I'd wanted to be alone. So, I lost myself in the crowds. I wanted to forget. Forget who I was, forget the deafening silence of cold nights, curled up, voices and memories hammering on my head. Forget the pain and exhaustion. The hole inside of me.
I didn't want to go back to the usual hangouts. They were burnt out memories. Ruination. I did a quick search, and in the silence of the quiet night that shrieked at me like nails on chalkboards, I readied myself to join the crowds. I'd stopped looking in mirrors. Avoiding the emptiness reflected at me. Avoiding the spectre that reminded me that I was still alive. Alive for what?
As I slipped into the crowded room, the noise came at me like a soothing shadow on a hot day. Here was a place where I couldn't hear myself think. Here was a place where I was a stranger, where no one knew me, and where I didn't have to care. If I didn't care, I didn't hurt. It was strange, I thought to myself, as I slid into a seat, how I needed a place where I couldn't even feel I existed. Stranger yet how I wanted to be alone in a place where I was surrounded with people.
Slowly, people took notice of me. They asked me to dance. I didn't want to. I wanted to remain unnoticed, unseen. Someone took a seat nearby and pulled me into a conversation, and a bubble of kindness overpowered my resistance. I didn't want this.
I ran out in a panic. What was I doing? What was the point in anything anymore? Against a cold brick wall, I cried as the rain came down on me. The lamposts flickered dimly and I wandered through the night, another night without sleep, until I reached my door and crashed on my bed as the sun began its ascent.
The next night, inexplicably I found myself back at the new place. Despair was too strong a toxic substance that if its presence was all I had for company, I would submit to its addiction. What was so bad in that? A bubble of resentment pulled at me and I felt like screaming. I looked around me, surrounded by mouths. Moving mouths, smiling mouths, smirking mouths, mouths imbibing in drinks, mouths with shiny gloss, mouths all moving for some purpose. What purpose could there be in an army of moving mouths that threatened to conquer sanity?
Sanity was a notion I considered as if it were an alien unknown but theoretical. Was I so bereft of everything that I couldn't locate my identification for sanity? I patted myself down and found that I no longer knew who I was. The thought brought me comfort, and for the first time in a long time, somehow, I smiled.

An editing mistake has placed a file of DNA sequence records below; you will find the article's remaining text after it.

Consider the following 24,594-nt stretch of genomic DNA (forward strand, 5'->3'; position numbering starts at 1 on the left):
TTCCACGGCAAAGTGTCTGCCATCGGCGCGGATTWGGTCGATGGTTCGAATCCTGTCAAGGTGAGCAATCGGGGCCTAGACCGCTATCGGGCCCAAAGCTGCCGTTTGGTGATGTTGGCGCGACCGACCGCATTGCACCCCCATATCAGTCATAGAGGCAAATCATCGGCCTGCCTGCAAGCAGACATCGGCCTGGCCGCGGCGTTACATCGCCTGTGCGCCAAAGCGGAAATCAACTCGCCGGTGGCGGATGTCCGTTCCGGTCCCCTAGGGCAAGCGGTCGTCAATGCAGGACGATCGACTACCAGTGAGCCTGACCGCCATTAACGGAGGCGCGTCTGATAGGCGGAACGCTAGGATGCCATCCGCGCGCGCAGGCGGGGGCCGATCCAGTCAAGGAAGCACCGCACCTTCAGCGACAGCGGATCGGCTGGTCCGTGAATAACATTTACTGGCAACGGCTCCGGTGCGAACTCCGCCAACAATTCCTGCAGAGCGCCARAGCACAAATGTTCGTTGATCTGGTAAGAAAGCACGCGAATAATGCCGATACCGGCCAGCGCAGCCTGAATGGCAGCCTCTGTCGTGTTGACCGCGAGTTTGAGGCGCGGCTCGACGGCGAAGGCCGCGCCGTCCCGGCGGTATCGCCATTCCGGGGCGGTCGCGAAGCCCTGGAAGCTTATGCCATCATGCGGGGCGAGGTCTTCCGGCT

To my horror I found that someone was smiling back at me. He approached and sat himself down and proceeded to speak. I was riveted by my horror at having a moving mouth directed straight at me. I needed to throw up. I was being pulled by that humanistic tendency to socialize and I was ready to die.
Death was something I was not stranger to. I'd considered various methods of dying. When moving mouths were too loud, and the mute button wouldn't work, I found that death was a welcome channel. Jumping from the highway overpass, walking into the flooded winter rivers, sitting in the subzero rain, ingesting toxic substances.
The moving mouth was offering me some substance. I blinked at the kindness and shook my head. Unspeakably, I found my mouth moving and I had uttered two polite words. The fish grabbed the bait and ran with it, and I was trapped into the world of moving mouths, enslaved to the phenomenon of small talk. Like a fish who'd gone without water for too long, I gasped and found that words were like a welcome drink. A drink I partook of too much for my own good. Within the night's end, I was made not only an acquaintance but a friend.
I didn't want to get close to anyone again. Ever. I was riddled with bullet holes and racked with agony from the electric shocks that had run through my body again and again. Years of mental despair that had eroded too much.
Every night, I found myself pretending to be someone I was not. I was somehow the one who made everyone laugh, who talked energetically, and, worst of all, smiled incessantly. Soon, I was hit by the realization that this was not what I came here for. That despite the luxury accorded to me for the few hours I was here, everything was just the same, if not worse. I was living a lie.
To be continued.